One thing that stock investors hate is uncertainty. 

Many investors have wondered whether the U.S. government shutdown might snap the momentum of the 2018 stock rally - even as the U.S. Senate voted overwhelmingly on Monday to temporarily end the three-day-old partial closure of federal offices. Both parties now have agreed to fund the government for several more weeks, a tenuous deal that could lead to yet another shutdown if broader issues aren't resolved.

 Should investors worry that this may kill the bull market? Probably not, according to Barron's.

'Investors Can Sleep Soundly'

One big reason is many stock investors are shutdown-hardened veterans. They have been through this all before. The 18 previous shutdowns since 1977 have had "very little discernible impact on the economic data," as Michael Feroli, an economist at JPMorgan, told Barron's. Moreover, the S&P 500 Index (SPX) has posted an average gain of 14.24% in those years, per James Brilliant, the co-chief investment officer of Austin, Texas-based Century Management Investment Advisors, in remarks to Barron's.

Indeed, in the seven prior years in which shutdowns required furloughs of federal employees, the average gain was even higher, at 15.56%, he added. Brilliant's advice, as quoted by Barron's: "the history of government shutdowns suggests investors can sleep soundly in the upcoming weeks."

Reasons For Calm

The main reason for calm among investors, as well as among most of the general public, is that federal government shutdowns historically have had limited impact on most citizens' lives, per Barron's. Interest continues to be paid on U.S. government debt and participants in Social Security and Medicare still receive their benefits. Essential protective services such as the military and federal law enforcement will remain in operation. Even furloughed federal employees in "non-essential" positions have little to worry about. After past shutdowns were resolved, they got back pay for their time off the job, Barron's adds.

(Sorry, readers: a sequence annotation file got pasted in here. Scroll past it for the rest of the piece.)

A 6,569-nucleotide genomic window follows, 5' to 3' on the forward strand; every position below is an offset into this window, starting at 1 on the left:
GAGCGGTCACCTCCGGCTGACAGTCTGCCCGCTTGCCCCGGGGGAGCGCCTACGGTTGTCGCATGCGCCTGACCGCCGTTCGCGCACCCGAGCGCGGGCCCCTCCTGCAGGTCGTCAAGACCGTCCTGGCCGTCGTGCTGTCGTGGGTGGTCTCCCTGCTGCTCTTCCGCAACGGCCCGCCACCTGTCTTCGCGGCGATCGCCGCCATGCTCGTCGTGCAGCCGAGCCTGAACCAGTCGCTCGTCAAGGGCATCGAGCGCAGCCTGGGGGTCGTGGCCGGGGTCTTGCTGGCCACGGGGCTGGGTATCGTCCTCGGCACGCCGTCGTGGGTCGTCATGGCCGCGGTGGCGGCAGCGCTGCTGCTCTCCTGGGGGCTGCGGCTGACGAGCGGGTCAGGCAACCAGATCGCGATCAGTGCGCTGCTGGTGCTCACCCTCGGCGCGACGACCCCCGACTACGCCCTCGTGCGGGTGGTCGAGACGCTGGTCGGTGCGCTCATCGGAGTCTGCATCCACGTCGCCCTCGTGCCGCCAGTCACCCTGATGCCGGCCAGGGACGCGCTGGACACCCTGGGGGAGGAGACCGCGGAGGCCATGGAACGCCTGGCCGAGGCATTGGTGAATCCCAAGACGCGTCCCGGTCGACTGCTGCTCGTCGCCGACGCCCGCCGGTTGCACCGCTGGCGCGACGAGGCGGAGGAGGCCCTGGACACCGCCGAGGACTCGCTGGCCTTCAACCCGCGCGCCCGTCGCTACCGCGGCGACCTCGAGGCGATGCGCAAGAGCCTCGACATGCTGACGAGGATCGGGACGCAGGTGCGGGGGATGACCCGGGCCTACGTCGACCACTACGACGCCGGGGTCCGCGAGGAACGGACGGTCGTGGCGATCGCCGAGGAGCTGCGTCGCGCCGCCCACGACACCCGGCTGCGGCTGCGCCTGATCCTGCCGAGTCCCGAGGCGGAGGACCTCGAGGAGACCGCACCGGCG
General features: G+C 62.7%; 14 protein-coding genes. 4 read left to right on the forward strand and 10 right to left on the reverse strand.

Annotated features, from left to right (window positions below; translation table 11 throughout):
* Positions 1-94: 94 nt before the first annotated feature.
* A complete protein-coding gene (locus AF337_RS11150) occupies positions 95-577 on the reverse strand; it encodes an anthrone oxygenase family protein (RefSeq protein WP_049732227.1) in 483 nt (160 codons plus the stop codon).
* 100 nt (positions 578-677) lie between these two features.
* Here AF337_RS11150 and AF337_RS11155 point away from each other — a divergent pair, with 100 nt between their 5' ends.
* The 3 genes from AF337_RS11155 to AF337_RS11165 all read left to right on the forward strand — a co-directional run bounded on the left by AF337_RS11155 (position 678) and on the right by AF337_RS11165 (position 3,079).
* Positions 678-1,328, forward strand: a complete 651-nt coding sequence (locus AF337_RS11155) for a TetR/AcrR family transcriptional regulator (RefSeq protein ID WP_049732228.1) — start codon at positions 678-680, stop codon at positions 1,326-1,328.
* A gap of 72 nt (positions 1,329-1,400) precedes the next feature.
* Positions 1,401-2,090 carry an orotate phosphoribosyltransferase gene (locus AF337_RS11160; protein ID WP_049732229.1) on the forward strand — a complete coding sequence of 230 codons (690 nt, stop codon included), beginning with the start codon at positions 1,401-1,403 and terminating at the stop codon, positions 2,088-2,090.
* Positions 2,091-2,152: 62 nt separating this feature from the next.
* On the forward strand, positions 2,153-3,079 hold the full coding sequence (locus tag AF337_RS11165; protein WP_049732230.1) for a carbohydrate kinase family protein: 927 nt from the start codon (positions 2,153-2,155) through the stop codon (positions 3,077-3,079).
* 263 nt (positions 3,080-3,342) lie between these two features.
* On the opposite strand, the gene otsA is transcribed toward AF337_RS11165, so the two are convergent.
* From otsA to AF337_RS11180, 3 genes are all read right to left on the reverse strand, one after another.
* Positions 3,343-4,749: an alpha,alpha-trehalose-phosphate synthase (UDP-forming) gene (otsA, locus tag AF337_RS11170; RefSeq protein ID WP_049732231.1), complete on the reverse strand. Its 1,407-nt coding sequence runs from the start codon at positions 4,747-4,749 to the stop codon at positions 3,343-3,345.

Also, nutrition programs such as food stamps (SNAP) and the program for women and children (WIC) will continue, The New York Times reports. Additionally, per the NYT, air traffic control, the Transportation Security Administration (TSA) and U.S. Customs should continue to function at close to full staffing. The U.S. Postal Service will continue to deliver the mail. However, parks and historic sites managed by the National Parks Service, as well as the Smithsonian and other federally-operated museums, may be subject to closures or reduced services if the shutdown drags on. (For more, see also: A Survivor's Guide for a U.S. Government Shutdown.)

Delayed Data and Tax Refunds

An inconvenience for investors, according to Barron's, may be that releases of economic data collected by the federal government may be delayed. For example, they note, GDP figures for the fourth quarter of 2017 are supposed to be published on Friday, but this date may slip as a result of the budget standoff.

More federal employees than usual may be exempted from furloughs at the Internal Revenue Service (IRS) since the tax filing season is underway, per the NYT. However, this means that tax refunds may be delayed.